Those of us who have studied the history of technology have likely read a lot about “white, male wizards who magically manufactured digital tools that determine our future,” says NYU Professor Charlton D. McIlwain.
“I [wanted] to tell the powerful story of the black women and men who took their own technological futures in their own hands,” he says. “How black folks from the seventies and beyond pulled themselves up by their technological bootstraps and began to use computers and the Internet to determine our own fates.”
Read the rest of the interview in PCMagazine
When the World Wide Web was first being developed, African American software engineers, journalists and entrepreneurs were building search engines, directories, and forums to connect and bring on black web users and communities. In his book Black Software: The Internet and Racial Justice, from the AfroNet to Black Lives Matter, Charlton McIlwain tells the stories of these individuals. Read more and listen to the accompanying broadcast at Science Friday.
Culturally, code exists in a nether zone. We can feel its gnostic effects on our everyday reality, but we rarely see it, and it’s quite inscrutable to non-initiates. (The folks in Silicon Valley like it that way; it helps them self-mythologize as wizards.) We construct top-10 lists for movies, games, TV—pieces of work that shape our souls. But we don’t sit around compiling lists of the world’s most consequential bits of code, even though they arguably inform the zeitgeist just as much.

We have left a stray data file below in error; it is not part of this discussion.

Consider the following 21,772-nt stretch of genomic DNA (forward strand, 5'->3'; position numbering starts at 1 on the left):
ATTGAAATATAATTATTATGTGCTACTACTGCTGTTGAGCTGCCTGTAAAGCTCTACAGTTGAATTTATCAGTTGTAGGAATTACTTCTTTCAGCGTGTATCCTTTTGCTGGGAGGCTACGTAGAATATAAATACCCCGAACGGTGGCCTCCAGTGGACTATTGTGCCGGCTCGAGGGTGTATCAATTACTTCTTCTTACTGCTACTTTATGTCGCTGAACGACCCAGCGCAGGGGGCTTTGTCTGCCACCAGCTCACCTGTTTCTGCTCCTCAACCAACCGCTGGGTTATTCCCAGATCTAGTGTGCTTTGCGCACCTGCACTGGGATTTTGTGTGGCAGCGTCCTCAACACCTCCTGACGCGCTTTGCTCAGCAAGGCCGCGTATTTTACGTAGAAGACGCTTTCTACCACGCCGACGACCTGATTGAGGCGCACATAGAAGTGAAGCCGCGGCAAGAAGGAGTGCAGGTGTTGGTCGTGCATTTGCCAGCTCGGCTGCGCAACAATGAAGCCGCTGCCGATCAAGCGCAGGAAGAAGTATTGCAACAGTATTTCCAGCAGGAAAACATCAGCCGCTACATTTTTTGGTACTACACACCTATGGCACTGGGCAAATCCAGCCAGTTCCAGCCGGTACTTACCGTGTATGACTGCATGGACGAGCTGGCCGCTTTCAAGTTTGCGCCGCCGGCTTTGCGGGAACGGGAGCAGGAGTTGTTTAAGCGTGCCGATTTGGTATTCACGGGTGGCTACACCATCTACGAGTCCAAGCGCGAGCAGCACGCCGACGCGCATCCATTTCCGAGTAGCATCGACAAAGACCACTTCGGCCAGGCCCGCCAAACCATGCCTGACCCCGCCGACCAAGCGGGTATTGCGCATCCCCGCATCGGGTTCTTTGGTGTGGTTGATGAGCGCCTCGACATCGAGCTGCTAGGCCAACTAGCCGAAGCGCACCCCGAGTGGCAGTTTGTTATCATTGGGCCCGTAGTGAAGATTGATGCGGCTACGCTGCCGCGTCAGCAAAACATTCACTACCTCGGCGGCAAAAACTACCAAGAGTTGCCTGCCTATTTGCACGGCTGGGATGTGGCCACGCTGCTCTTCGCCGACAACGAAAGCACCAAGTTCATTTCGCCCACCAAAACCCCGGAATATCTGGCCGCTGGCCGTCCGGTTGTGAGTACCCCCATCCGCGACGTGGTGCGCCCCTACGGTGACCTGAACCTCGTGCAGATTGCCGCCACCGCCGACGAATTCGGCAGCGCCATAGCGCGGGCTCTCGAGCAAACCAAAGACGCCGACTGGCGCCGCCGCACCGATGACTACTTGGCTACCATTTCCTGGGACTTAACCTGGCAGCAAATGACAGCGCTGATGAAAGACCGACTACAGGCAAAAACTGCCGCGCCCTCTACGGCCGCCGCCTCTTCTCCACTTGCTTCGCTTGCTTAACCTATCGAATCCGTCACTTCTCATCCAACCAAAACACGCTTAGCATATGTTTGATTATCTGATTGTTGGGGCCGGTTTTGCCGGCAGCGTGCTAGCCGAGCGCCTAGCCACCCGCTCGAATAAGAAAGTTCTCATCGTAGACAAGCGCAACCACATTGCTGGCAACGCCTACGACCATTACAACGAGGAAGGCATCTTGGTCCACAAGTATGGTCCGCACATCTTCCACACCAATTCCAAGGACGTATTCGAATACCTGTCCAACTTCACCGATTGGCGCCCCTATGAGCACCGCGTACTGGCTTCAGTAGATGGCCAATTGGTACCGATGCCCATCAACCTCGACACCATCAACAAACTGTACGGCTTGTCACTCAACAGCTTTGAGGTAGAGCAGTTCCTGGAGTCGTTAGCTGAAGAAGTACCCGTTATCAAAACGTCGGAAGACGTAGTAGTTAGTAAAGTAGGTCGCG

So Slate decided to do precisely that. To shed light on the software that has tilted the world on its axis, the editors polled computer scientists, software developers, historians, policymakers, and journalists. They were asked to pick: Which pieces of code had a huge influence? Which ones warped our lives? About 75 responded with all sorts of ideas, and Slate has selected 36.
Read My Contribution To This List: The Police Beat Algorithm
Love them or fear them, hackers are the cool kids of the Internet. They’re the ones who know what’s really going on around here, and that makes for a great story. Fictional or factual, tales of digital espionage rarely bore. Check out these books about hackers to get pumped for an all-night coding session, inspire yourself to don the white hat, or just to vicariously enjoy the thrilling tale of a digital daredevil.
I do need to address, as always, that we need more diversity in this little corner of publishing. Hell, we need more diversity in computers period. This list is short on women and short on ethnic diversity, which drives me nuts because coding is awesome and everyone deserves to enjoy it. To make that happen, I strongly encourage you to go check out Girls Who Code, Color<Coded>, and People Of Color In Tech. Code is one of those skills you can 100% learn outside of the educational establishment, so also see my list of coding books for kids. (And adults. Not gonna lie: I own a bunch of those myself and I’m well over 30.)
Let’s go hack it up.
Read the rest of the article at BOOK RIOT